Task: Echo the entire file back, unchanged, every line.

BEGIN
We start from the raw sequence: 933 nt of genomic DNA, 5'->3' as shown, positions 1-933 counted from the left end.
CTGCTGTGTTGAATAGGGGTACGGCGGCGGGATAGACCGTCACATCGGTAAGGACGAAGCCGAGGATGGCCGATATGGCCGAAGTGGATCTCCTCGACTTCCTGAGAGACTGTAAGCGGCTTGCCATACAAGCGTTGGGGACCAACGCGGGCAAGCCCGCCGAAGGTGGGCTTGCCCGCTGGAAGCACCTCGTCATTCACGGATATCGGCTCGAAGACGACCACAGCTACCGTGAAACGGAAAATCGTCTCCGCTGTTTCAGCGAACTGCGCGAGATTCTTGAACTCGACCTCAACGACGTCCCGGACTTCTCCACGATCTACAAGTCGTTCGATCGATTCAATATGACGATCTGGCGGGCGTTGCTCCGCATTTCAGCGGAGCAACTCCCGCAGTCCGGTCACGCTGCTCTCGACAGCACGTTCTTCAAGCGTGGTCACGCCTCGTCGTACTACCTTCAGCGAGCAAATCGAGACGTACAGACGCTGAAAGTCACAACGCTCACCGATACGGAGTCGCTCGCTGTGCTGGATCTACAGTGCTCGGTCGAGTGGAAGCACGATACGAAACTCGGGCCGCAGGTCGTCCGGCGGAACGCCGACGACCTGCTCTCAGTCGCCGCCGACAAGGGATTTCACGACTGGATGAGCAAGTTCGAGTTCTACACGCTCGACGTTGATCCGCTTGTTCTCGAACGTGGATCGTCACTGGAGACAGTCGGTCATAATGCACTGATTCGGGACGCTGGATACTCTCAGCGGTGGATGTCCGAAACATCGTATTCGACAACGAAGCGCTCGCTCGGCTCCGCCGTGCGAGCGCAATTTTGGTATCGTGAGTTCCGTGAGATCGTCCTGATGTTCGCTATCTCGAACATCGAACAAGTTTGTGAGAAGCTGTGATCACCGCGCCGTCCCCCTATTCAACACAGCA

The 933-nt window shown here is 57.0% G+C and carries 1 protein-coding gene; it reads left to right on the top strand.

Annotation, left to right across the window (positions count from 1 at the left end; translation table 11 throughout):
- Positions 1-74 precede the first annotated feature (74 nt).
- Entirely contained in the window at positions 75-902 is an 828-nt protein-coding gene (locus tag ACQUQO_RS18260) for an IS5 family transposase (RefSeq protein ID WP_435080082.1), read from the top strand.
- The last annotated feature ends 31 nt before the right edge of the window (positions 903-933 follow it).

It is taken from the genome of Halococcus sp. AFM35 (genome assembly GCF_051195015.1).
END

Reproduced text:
We start from the raw sequence: 933 nt of genomic DNA, 5'->3' as shown, positions 1-933 counted from the left end.
CTGCTGTGTTGAATAGGGGTACGGCGGCGGGATAGACCGTCACATCGGTAAGGACGAAGCCGAGGATGGCCGATATGGCCGAAGTGGATCTCCTCGACTTCCTGAGAGACTGTAAGCGGCTTGCCATACAAGCGTTGGGGACCAACGCGGGCAAGCCCGCCGAAGGTGGGCTTGCCCGCTGGAAGCACCTCGTCATTCACGGATATCGGCTCGAAGACGACCACAGCTACCGTGAAACGGAAAATCGTCTCCGCTGTTTCAGCGAACTGCGCGAGATTCTTGAACTCGACCTCAACGACGTCCCGGACTTCTCCACGATCTACAAGTCGTTCGATCGATTCAATATGACGATCTGGCGGGCGTTGCTCCGCATTTCAGCGGAGCAACTCCCGCAGTCCGGTCACGCTGCTCTCGACAGCACGTTCTTCAAGCGTGGTCACGCCTCGTCGTACTACCTTCAGCGAGCAAATCGAGACGTACAGACGCTGAAAGTCACAACGCTCACCGATACGGAGTCGCTCGCTGTGCTGGATCTACAGTGCTCGGTCGAGTGGAAGCACGATACGAAACTCGGGCCGCAGGTCGTCCGGCGGAACGCCGACGACCTGCTCTCAGTCGCCGCCGACAAGGGATTTCACGACTGGATGAGCAAGTTCGAGTTCTACACGCTCGACGTTGATCCGCTTGTTCTCGAACGTGGATCGTCACTGGAGACAGTCGGTCATAATGCACTGATTCGGGACGCTGGATACTCTCAGCGGTGGATGTCCGAAACATCGTATTCGACAACGAAGCGCTCGCTCGGCTCCGCCGTGCGAGCGCAATTTTGGTATCGTGAGTTCCGTGAGATCGTCCTGATGTTCGCTATCTCGAACATCGAACAAGTTTGTGAGAAGCTGTGATCACCGCGCCGTCCCCCTATTCAACACAGCA

The 933-nt window shown here is 57.0% G+C and carries 1 protein-coding gene; it reads left to right on the top strand.

Annotation, left to right across the window (positions count from 1 at the left end; translation table 11 throughout):
- Positions 1-74 precede the first annotated feature (74 nt).
- Entirely contained in the window at positions 75-902 is an 828-nt protein-coding gene (locus tag ACQUQO_RS18260) for an IS5 family transposase (RefSeq protein ID WP_435080082.1), read from the top strand.
- The last annotated feature ends 31 nt before the right edge of the window (positions 903-933 follow it).

It is taken from the genome of Halococcus sp. AFM35 (genome assembly GCF_051195015.1).